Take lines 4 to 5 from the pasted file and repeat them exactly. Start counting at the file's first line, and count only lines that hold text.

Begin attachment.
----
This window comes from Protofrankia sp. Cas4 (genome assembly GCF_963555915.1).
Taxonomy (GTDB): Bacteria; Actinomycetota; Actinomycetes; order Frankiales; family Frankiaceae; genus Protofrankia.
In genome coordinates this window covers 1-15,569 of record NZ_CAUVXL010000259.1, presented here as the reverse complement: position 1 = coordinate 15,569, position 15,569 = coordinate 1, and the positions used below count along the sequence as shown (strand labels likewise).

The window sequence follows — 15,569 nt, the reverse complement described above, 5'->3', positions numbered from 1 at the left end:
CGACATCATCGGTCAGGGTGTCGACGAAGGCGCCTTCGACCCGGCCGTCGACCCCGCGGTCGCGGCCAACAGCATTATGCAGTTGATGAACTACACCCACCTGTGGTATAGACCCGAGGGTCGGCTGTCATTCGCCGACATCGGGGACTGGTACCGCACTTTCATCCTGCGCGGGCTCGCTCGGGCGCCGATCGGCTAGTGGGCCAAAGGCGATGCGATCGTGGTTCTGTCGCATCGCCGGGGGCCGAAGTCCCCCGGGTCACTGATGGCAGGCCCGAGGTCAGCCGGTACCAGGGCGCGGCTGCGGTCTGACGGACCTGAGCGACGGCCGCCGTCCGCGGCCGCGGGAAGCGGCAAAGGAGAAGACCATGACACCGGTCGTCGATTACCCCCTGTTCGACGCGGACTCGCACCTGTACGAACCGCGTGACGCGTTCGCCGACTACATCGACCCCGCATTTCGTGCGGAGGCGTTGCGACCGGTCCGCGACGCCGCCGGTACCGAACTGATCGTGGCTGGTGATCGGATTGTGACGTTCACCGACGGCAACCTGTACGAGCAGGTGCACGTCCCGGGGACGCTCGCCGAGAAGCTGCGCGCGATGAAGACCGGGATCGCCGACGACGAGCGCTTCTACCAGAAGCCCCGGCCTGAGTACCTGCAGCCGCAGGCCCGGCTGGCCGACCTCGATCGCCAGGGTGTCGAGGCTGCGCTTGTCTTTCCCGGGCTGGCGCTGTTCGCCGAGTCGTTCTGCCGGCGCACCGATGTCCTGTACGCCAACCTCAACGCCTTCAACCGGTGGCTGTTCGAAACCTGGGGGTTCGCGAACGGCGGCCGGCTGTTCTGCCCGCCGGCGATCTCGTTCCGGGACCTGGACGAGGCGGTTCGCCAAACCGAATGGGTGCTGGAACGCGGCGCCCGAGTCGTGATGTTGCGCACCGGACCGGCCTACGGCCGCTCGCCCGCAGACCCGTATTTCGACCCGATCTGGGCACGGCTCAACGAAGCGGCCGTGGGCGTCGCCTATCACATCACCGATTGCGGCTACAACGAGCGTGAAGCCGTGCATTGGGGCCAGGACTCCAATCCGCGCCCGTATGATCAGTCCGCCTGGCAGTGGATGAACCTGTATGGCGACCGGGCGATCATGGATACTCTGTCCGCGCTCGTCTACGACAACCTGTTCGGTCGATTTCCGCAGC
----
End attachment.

The window sequence follows — 15,569 nt, the reverse complement described above, 5'->3', positions numbered from 1 at the left end:
CGACATCATCGGTCAGGGTGTCGACGAAGGCGCCTTCGACCCGGCCGTCGACCCCGCGGTCGCGGCCAACAGCATTATGCAGTTGATGAACTACACCCACCTGTGGTATAGACCCGAGGGTCGGCTGTCATTCGCCGACATCGGGGACTGGTACCGCACTTTCATCCTGCGCGGGCTCGCTCGGGCGCCGATCGGCTAGTGGGCCAAAGGCGATGCGATCGTGGTTCTGTCGCATCGCCGGGGGCCGAAGTCCCCCGGGTCACTGATGGCAGGCCCGAGGTCAGCCGGTACCAGGGCGCGGCTGCGGTCTGACGGACCTGAGCGACGGCCGCCGTCCGCGGCCGCGGGAAGCGGCAAAGGAGAAGACCATGACACCGGTCGTCGATTACCCCCTGTTCGACGCGGACTCGCACCTGTACGAACCGCGTGACGCGTTCGCCGACTACATCGACCCCGCATTTCGTGCGGAGGCGTTGCGACCGGTCCGCGACGCCGCCGGTACCGAACTGATCGTGGCTGGTGATCGGATTGTGACGTTCACCGACGGCAACCTGTACGAGCAGGTGCACGTCCCGGGGACGCTCGCCGAGAAGCTGCGCGCGATGAAGACCGGGATCGCCGACGACGAGCGCTTCTACCAGAAGCCCCGGCCTGAGTACCTGCAGCCGCAGGCCCGGCTGGCCGACCTCGATCGCCAGGGTGTCGAGGCTGCGCTTGTCTTTCCCGGGCTGGCGCTGTTCGCCGAGTCGTTCTGCCGGCGCACCGATGTCCTGTACGCCAACCTCAACGCCTTCAACCGGTGGCTGTTCGAAACCTGGGGGTTCGCGAACGGCGGCCGGCTGTTCTGCCCGCCGGCGATCTCGTTCCGGGACCTGGACGAGGCGGTTCGCCAAACCGAATGGGTGCTGGAACGCGGCGCCCGAGTCGTGATGTTGCGCACCGGACCGGCCTACGGCCGCTCGCCCGCAGACCCGTATTTCGACCCGATCTGGGCACGGCTCAACGAAGCGGCCGTGGGCGTCGCCTATCACATCACCGATTGCGGCTACAACGAGCGTGAAGCCGTGCATTGGGGCCAGGACTCCAATCCGCGCCCGTATGATCAGTCCGCCTGGCAGTGGATGAACCTGTATGGCGACCGGGCGATCATGGATACTCTGTCCGCGCTCGTCTACGACAACCTGTTCGGTCGATTTCCGCAGC